Figures from the Construction Industry Training Board (CITB) today reveal that construction employment in the West Midlands is set to rise by 10,200 in the next five years, with an estimated total of 215,000 jobs predicted in the region by 2020. CITB’s Construction Skills Network (CSN) report forecasts that employment is set to rise at an annual average rate of 1% between 2016 and 2020, with the labouring trade seeing the largest expansion at a rate of 3.7%, followed by bricklayers (3.2%), steel erectors (3.1%) and civil engineers (3%).
Construction output in the region is predicted to grow at an annual average rate of 1.7%. The commercial and infrastructure sectors are expected to make the largest contribution with respective annual average gains of 4.1% and 2.6% over the forecast period. The former should carry on receiving support from robust levels of consumer spending driving demand for new retail outlets. One of the largest retail-orientated projects is the £500m redevelopment of Birmingham city centre. Infrastructure output should be buoyed by £1.8bn worth of investment into the Midlands’ roads network between 2015 and 2021.
The public non-housing and private housing sectors are also expected to register respectable annual average growth of 1.5% and 1.3% respectively between 2016 and 2020. One the largest projects for the former’s university sub-sector is the £80m development of the University of Warwick’s National Automotive Innovation Campus on University Road, Coventry.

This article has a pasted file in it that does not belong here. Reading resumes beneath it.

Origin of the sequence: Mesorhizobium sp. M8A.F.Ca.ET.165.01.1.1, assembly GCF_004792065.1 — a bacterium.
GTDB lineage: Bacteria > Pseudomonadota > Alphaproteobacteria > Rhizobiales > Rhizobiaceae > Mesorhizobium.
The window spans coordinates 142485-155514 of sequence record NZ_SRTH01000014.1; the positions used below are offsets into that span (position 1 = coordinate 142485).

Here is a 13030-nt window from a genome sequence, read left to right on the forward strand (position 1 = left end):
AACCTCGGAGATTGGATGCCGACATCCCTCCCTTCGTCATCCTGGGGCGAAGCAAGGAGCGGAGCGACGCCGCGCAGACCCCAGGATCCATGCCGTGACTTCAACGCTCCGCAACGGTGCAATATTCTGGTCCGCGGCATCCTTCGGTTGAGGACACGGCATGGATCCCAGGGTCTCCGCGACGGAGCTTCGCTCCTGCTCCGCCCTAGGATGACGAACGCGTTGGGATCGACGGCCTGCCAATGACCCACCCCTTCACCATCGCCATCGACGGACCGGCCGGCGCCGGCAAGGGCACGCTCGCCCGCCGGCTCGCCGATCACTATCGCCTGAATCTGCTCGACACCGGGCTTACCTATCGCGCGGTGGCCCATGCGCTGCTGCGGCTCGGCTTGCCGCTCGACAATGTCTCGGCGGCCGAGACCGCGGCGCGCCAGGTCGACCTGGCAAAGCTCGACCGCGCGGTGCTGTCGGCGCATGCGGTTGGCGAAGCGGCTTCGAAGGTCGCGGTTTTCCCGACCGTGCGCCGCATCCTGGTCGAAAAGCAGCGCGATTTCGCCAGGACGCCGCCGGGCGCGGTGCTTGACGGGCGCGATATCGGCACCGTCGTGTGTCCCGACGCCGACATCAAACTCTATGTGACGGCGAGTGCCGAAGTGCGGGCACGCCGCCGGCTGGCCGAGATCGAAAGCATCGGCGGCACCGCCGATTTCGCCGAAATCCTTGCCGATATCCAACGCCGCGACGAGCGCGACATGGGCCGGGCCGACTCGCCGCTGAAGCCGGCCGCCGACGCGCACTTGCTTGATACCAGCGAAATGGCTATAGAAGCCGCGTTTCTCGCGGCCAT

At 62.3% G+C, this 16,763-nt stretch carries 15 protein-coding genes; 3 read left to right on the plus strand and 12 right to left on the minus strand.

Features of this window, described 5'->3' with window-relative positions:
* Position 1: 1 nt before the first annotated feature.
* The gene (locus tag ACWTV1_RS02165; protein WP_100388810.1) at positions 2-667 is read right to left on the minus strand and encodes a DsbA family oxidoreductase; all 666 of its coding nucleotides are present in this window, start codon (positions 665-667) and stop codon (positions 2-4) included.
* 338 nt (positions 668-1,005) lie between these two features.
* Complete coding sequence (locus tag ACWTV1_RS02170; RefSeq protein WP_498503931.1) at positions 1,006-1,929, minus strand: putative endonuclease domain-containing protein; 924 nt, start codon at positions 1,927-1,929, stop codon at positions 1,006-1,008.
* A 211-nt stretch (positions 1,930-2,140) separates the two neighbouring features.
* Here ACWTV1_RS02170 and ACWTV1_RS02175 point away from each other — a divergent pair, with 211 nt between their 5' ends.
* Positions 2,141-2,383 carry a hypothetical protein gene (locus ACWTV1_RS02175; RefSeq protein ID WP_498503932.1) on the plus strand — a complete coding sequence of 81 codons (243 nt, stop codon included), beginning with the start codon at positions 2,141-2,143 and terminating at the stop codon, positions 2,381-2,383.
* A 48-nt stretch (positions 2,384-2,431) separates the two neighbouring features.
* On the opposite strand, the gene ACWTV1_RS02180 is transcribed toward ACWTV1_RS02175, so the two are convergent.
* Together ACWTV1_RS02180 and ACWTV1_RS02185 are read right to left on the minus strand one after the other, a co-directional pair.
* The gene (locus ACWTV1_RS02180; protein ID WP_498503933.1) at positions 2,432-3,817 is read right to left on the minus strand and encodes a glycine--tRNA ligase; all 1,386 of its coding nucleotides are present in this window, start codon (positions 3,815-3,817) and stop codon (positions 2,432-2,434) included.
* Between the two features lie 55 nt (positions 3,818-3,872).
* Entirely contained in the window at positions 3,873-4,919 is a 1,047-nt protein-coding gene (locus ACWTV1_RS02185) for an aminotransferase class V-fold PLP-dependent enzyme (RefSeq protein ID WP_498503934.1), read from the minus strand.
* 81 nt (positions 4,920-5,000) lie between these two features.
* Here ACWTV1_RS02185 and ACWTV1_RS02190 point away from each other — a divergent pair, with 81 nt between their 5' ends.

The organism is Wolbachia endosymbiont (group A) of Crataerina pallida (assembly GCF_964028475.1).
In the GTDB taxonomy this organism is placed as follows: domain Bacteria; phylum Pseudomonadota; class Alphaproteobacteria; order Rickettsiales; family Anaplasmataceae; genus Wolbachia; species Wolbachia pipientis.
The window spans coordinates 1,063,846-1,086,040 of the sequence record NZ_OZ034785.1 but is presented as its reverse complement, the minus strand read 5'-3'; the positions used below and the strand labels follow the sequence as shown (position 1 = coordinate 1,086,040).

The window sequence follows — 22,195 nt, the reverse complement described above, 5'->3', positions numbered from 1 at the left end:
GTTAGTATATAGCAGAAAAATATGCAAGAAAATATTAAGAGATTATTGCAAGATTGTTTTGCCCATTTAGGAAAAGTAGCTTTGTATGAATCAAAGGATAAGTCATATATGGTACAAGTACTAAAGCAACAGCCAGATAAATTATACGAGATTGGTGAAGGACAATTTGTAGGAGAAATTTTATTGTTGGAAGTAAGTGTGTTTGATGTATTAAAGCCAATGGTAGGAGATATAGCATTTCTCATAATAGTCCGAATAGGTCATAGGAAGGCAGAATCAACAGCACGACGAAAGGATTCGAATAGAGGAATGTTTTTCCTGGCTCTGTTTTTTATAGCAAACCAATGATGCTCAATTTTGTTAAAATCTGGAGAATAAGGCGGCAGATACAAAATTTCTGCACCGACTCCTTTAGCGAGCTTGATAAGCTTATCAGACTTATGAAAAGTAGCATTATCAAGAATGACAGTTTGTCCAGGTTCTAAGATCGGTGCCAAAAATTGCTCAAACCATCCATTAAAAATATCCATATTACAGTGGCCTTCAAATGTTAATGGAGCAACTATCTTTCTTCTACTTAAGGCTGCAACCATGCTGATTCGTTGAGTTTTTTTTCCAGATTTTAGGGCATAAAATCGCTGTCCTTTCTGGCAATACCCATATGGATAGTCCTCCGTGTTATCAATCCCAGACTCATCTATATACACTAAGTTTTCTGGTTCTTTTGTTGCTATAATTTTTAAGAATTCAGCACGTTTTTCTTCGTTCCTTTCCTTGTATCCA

To help deliver this pipeline of work, CITB has joined forces with the construction industry to expand Go Construct, a web portal that helps people find out about the range of great construction career opportunities available.
Lorraine Gregory, partnership manager, for the West Midlands, commented: “We can’t build the Britain we want without apprenticeships and the careers they lead to. That’s why we want these new statistics, showing solid, sustained growth, to inspire more people across West Midlands to start apprenticeships and more construction firms to take them on.
“We also want to attract workers who have left the industry to return, and upskill those in it, so we can deliver major projects and new housing faster and better.”